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Facing a double-whammy, millennials rack up credit card debt during the pandemic

Facing a double-whammy, millennials rack up credit card debt during the pandemic

DIGITAL MARKETING NEWS

Facing a double-whammy, millennials rack up credit card debt during the pandemic

Aimee Picchi
 |  Special to USA TODAY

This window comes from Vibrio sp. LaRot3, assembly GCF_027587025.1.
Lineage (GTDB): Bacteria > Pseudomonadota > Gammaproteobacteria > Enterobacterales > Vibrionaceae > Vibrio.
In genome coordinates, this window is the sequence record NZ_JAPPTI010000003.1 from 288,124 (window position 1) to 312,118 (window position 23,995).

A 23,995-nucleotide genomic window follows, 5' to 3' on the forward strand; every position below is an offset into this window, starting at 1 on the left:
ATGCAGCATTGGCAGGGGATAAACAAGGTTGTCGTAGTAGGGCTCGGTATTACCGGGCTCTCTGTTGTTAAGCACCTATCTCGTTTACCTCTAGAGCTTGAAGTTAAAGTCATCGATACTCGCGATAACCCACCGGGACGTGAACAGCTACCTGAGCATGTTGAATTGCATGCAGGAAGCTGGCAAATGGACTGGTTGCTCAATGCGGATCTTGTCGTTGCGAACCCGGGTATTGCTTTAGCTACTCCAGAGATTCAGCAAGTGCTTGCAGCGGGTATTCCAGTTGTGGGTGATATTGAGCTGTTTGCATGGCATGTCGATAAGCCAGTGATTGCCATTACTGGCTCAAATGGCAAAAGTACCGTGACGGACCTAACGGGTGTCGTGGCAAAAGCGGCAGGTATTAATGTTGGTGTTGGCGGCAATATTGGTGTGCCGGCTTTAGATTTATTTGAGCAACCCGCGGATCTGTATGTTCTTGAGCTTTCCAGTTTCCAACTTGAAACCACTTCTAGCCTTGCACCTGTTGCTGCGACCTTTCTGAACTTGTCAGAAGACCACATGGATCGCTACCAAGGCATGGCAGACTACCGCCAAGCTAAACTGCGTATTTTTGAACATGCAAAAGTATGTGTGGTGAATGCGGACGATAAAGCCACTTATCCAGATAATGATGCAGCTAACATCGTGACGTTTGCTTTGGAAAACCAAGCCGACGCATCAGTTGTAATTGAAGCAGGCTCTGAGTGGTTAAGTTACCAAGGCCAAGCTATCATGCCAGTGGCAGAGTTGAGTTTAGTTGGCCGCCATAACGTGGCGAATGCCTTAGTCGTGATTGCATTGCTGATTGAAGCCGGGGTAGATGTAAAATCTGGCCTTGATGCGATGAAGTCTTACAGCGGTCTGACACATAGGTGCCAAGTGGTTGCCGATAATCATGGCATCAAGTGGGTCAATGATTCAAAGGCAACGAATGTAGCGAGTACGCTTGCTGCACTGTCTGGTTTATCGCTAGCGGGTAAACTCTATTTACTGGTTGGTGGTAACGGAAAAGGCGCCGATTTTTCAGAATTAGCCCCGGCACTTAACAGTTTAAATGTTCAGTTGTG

How to protect yourself from loan debt during coronavirusAs families struggle in the new pandemic economy, here’s what you need to know about loans, providers and how to get the best deal.Just the FAQs, USA TODAYThe pandemic’s economic hit is making an outsize impact on one generation’s debt, with a greater share of millennials reporting they have added to their credit card debt since March compared with older generations.About 56% of millennials say their credit card debt has grown since the start of the pandemic, compared with 53% of Generation Xers and 46% of Baby Boomers, according to a new survey from CreditCards.com. About 55% of millennials specifically blamed the crisis for their snowballing balances, while fewer than half of Gen Xers and Baby Boomers pointed to the pandemic as the cause of their growing debt, according to the mid-December survey of 2,475 adults.The reason isn’t due to poor spending decisions, but more likely stems from the pandemic’s greater financial impact on millennials compared with older generations, says Ted Rossman, CreditCards.com industry analyst. Millennials have suffered a double-whammy, with the generation trailing in wealth creation in the years before the pandemic, while roughly 6 in 10 said they or a household member lost income between mid-March through mid-December, according to Census data. Stimulus checks and taxes: What you need to know before filing your 2020 income tax returnsHand sanitizer warning: FDA issues alert about methanol-contaminated hand sanitizer imported from MexicoBy comparison, 5 in 10 people between 55 to 64 said they lost income during that same period, Census data found. “It really comes back to those two big factors: millennials are the most likely to have had their income compromised and least likely to have adequate emergency savings,” Rossman says. In the years leading up to the pandemic, the millennial generation was falling behind by the yardsticks often used to measure economic progress, such as homeownership and wealth. That placed many of them in a more vulnerable financial position when the pandemic hit.Millennial education divideWhile the generation as a whole has trailed older Americans in building wealth, there is a divide between millennials with and without college degrees. A recent Federal Reserve of St. Louis study found that college-educated millennials had about 6% less wealth than older generations at the same age, but those who only had high school degrees had 44% less wealth. The pandemic has caused what some economists describe as a K-shaped recovery, with wealthier professionals continuing to work remotely while lower-paid workers in service jobs have suffered higher rates of unemployment.That may explain somewhat conflicting credit card trends, Rossman adds. Even though his company’s survey found 51% of Americans overall say they have added to their credit card debt since the pandemic began, the nation’s total credit card debt and delinquencies have declined at the same time, Rossman noted.“Higher-income folks have saved a lot because they are commuting less, going out to eat less — they can bank those savings,” Rossman says. “People in lower-income jobs, more service-oriented jobs, those are the people that are struggling the most and least equipped to handle a crisis like this.”The two rounds of stimulus checks also helped many households weather the pandemic. Without that aid, it’s likely that even more Americans would have accrued new credit card debt by now, Rossman adds. Unfortunately, it’s harder now to secure a balance-transfer credit card than prior to the pandemic as credit card companies have tightened their standards, Rossman says. His advice to consumers who want to pare their debt: Consider transferring debt to a lower interest-rate personal loan, or work with a non-profit credit counselor to develop strategies to pay off debt. “They can help you negotiate a lower rate and hold your hand through the consolidation process,” he notes.Aimee Picchi is a business journalist whose work appears in publications including USA TODAY, CBS News and Consumer Reports. She spent almost a decade covering tech and media for Bloomberg News


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